My name is Henderson Weffer, I’m 30 years old and I’m from Venezuela. I have been working for 8 years in the 3D industry, starting with 3ds Max, Cinema 4D, and finally, I have found the right place with Blender. Now I have worked with Blender for 4 years and I can say that it’s the best software experience that I have had. I worked for three Animation studios as a 3D animator for kids’ shows, commercials, and music projects (Rabipelao Studio, Sublime Studio, and Colory Animation Studio), and now I’m on my own as a freelancer, doing character design and animation.
CPU Intel i7 8750H, GPU Nvideo Gforce GTX 1060 6GB, 16GB RAM, OS Windows 10.
Inspiration & References
Ava started out as a concept of a character commission for a VR app. Among several proposals, Ava was not selected, but I liked it so much that I decided to take it as a personal project, changing various physical aspects that would help me achieve styles that I had not tried until now.
Once the decision had been made to make it a personal project. I started looking for references to give it a personality and style. I am a lover of metal music, so it was not very difficult to know the direction it would take.
I always start my characters with a little blocking to determine their volume. Before, I used to model directly on the concept but since I'm not a great illustrator, this approach resulted in flaws in the proportions. So working directly with the sculpture I have a better experience. For this process, I use ZBrush since it is the program that I am used to for sculpting.
Since the character would not be animated, I made a quick topology using the polygroup function so that I could continue the texturing process in Blender.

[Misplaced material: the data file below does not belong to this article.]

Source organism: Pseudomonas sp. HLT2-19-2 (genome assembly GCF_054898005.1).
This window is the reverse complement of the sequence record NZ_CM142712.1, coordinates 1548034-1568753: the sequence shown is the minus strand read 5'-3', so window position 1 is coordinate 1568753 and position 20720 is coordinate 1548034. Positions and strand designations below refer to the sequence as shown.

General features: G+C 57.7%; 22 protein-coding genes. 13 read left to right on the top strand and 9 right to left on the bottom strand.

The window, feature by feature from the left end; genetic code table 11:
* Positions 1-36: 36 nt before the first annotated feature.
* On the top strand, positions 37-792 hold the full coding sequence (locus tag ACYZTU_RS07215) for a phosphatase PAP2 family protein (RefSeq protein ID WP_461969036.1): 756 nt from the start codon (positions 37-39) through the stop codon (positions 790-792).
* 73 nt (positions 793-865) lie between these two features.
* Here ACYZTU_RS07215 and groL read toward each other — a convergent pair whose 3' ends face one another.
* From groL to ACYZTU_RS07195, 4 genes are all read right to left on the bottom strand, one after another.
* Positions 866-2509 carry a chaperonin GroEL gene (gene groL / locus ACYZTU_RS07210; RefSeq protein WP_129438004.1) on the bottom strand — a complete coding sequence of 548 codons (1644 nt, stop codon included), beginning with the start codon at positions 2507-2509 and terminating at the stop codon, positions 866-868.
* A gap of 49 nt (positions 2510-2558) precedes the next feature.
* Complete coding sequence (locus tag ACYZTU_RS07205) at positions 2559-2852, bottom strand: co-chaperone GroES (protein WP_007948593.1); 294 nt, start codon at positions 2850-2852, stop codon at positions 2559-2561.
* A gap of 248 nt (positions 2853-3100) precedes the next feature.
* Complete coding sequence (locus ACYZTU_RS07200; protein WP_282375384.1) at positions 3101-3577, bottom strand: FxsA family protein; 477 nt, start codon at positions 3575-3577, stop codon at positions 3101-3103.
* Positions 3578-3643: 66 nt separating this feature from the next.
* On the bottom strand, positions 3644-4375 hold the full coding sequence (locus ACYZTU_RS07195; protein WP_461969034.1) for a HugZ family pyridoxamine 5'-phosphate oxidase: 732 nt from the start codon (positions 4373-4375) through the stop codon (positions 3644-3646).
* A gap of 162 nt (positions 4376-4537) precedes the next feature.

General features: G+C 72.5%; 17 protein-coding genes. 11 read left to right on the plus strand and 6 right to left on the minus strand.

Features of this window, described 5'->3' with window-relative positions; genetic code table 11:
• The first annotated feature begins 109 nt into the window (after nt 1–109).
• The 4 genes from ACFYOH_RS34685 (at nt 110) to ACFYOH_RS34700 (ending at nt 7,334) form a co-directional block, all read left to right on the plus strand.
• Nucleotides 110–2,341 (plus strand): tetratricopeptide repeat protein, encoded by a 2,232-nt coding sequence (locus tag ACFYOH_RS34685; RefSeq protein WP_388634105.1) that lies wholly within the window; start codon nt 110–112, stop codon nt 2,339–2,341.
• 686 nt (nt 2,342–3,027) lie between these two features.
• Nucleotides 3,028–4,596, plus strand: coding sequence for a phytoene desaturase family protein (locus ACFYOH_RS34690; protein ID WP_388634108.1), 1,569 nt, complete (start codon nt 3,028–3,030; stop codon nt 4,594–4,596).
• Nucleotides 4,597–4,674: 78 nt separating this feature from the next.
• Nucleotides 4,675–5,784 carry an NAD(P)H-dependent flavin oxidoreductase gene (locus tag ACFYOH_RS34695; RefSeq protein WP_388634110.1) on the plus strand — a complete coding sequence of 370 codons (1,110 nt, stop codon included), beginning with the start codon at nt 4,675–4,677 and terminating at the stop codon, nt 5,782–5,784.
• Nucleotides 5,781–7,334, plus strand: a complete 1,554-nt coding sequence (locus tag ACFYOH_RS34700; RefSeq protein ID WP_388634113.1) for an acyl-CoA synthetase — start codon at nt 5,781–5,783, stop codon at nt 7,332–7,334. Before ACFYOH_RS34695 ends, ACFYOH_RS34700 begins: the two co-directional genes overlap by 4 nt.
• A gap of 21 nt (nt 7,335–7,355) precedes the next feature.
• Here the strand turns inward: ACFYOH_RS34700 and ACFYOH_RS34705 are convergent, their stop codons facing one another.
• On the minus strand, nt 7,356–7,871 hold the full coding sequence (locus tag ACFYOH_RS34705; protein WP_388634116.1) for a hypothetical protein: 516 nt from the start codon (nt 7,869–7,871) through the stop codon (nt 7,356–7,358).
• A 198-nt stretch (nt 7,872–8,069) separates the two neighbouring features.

A great tool when it comes to establishing a base skin color is to follow James Gurney's color study, as shown in the following image.
Using a brush strength of 0.444 and a pressure-activated brush, I gave it a good base skin finish.
Even with this color study, the skin was still looking flat so I decided to add pores, freckles, and imperfections.
Using the same texture map, with the hue and saturation nodes at 0 and a bump node at normal, I achieved a more realistic porosity.
Very good. I already had the base texture, but it was not yet the end. Next, I added a Subsurface map that would help create a more realistic skin when it was lit. For this map, you have to highlight the areas where light passes through the skin most. But in this case, I exaggerated the nose to help a little more when it came to applying makeup to the character. The ears are also a big point where light passes through the skin.
For makeup, I found some very cool references that seemed to fit her style.
For clothing, I modeled a leather jacket without references—I just improvised until I was convinced of it. Then I added a demonic Suzanne as an easter egg for Blender users.
After testing various illumination settings and adding depth of field with a focus on the eyes, I found this to be the best-looking setting.
I used Metarig to give it more life and attitude with some poses. And after some adjustments of contrast, levels, and hue-saturation in Photoshop, this is the end result of Ava.
If you want to see the final render in 2279x 3476 resolution, you can find it here.
Also, you can follow my works on Instagram.
Thank you so much for your time. This is my first Behind the Scenes, so I hope my process can be helpful for you. I really enjoyed making this character, as always.
About the Author